It is finally done!!
After volunteering at the January Montreal Modern Quilt Guild meeting, I
am so thrilled to finally share the finished quilt I put together using
scraps! It’s amazing what you can create
using just fabric scraps and your imagination!
The guild had participated in the Michael Miller QuiltCon Charity Challenge back in the fall of 2015 and we had some scraps leftover. Not wanting to see things go to waste, I
volunteered to take them home and create a quilt.
took quite a bit longer than I anticipated, but I am so happy I tackled it! My initial design idea didn’t work since the
fabric scraps I had were not large enough to complete the design. Most of the stash provided were already cut
into strips. So I decided to go
completely improv. I
literally just started sewing together the strips with a vague idea of what I
could do with them.
project, which I think is normal for an improv approach. The key here was not to get discouraged and
give up (which there were a few times I thought…”oh my, what have I done”?!). But that’s all part and parcel of the improv
followed my gut with the goal of trying to get as much out of the fabric as
initial scrappy block.
make completely different blocks based on where the pieces fit best. So each block is really just a matter of
piecing it together like a little puzzle. You can learn more about building an improv
This approach is by no means complex, but it is time
consuming! There are many seams to sew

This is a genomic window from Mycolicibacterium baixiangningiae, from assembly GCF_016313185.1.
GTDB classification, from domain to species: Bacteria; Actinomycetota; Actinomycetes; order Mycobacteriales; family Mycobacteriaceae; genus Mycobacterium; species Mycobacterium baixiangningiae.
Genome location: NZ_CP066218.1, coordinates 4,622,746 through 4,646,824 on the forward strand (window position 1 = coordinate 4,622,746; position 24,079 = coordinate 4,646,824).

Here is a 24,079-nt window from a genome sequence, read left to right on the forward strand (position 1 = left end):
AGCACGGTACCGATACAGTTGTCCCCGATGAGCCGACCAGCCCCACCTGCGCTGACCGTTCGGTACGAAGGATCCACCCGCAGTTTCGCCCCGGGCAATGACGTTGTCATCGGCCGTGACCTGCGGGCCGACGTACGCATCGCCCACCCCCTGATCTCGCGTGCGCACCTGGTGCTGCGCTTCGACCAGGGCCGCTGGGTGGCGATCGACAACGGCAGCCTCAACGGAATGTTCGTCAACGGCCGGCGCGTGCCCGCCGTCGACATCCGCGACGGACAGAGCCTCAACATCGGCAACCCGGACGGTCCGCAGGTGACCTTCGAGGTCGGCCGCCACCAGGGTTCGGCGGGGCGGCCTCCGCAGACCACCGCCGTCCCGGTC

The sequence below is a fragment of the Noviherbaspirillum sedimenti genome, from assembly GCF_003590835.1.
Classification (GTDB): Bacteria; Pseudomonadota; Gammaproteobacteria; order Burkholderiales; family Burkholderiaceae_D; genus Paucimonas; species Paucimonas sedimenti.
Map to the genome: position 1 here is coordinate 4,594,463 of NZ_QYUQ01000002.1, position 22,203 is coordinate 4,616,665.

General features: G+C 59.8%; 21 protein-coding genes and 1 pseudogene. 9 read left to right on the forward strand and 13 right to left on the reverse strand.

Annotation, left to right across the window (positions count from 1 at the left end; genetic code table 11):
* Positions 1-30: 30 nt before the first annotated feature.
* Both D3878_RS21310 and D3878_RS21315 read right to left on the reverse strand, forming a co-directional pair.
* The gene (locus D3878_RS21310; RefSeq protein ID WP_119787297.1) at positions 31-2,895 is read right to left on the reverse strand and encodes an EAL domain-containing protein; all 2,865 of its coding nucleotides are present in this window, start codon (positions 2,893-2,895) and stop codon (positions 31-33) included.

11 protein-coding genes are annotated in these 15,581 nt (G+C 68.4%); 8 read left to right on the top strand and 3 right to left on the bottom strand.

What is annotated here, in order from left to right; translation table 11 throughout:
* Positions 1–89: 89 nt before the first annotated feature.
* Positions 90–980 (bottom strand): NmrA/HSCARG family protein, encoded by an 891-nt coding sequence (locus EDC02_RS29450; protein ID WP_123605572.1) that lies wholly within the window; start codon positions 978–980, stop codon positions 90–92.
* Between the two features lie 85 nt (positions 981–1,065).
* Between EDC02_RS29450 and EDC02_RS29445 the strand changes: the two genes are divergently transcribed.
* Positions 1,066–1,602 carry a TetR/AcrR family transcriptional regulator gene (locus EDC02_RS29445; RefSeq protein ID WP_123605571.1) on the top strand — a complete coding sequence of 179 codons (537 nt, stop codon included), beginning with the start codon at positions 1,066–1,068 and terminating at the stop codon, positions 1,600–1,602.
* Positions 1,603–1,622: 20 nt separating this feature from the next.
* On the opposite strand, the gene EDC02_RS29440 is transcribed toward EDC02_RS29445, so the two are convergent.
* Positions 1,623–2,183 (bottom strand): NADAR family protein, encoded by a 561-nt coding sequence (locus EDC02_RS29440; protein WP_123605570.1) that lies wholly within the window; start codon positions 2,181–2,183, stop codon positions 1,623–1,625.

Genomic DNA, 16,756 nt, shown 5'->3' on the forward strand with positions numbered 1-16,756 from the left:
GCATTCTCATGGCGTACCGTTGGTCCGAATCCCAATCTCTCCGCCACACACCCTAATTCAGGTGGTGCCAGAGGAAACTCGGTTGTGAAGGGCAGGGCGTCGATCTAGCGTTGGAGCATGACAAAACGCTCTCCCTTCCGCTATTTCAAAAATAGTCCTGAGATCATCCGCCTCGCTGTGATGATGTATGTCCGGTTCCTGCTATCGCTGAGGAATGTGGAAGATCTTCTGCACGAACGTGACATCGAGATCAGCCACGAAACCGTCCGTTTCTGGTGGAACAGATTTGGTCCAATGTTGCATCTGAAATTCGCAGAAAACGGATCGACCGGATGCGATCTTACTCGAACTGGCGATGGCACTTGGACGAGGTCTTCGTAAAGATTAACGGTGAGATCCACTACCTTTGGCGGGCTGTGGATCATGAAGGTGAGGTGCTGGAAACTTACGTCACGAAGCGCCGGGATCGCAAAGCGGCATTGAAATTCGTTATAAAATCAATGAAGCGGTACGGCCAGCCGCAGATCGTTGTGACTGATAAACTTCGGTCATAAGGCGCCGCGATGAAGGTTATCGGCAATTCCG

and iron in each block and I felt like I was at this stage for quite
awhile. But good things come to those
my followers “Ok…seriously this is an art piece! I had to come back and enjoy
it again ;)” That was beyond awesome and came at a time
where I wasn’t sure whether the project was really coming together or just a
I decided to go for straight line quilting to ground the
craziness of the overall design. But I
went improve here too, in that I mixed up the colours of thread, randomly
alternating black, white, turquoise and red (I couldn’t find a yellow that I
liked). I also varied the widths of the quilting
lines – sometimes I quilted a few close together (2, 3 or 4 lines), then spaced
some more. Again, there was no set plan, I just followed my instincts and went
with the flow.
labels, but as this quilt evolved it reminded me of Mondrian’s artwork and so I
couldn’t resist calling it the Mondrian.
If you have any quilting label tips, I would love for you to share them
in the comments below J
I devoted to it, from the likes and comments I received on social media and
from my guild members and friends and family who had a chance to see it in
person. It has been a great reminder
that even if you are unsure of something, it can end up being a really
rewarding and amazing experience.
the fact that this quilt is now headed to it’s new home – a local women’s
shelter – and hope it will bring comfort and warmth during a very trying time
in a woman’s life.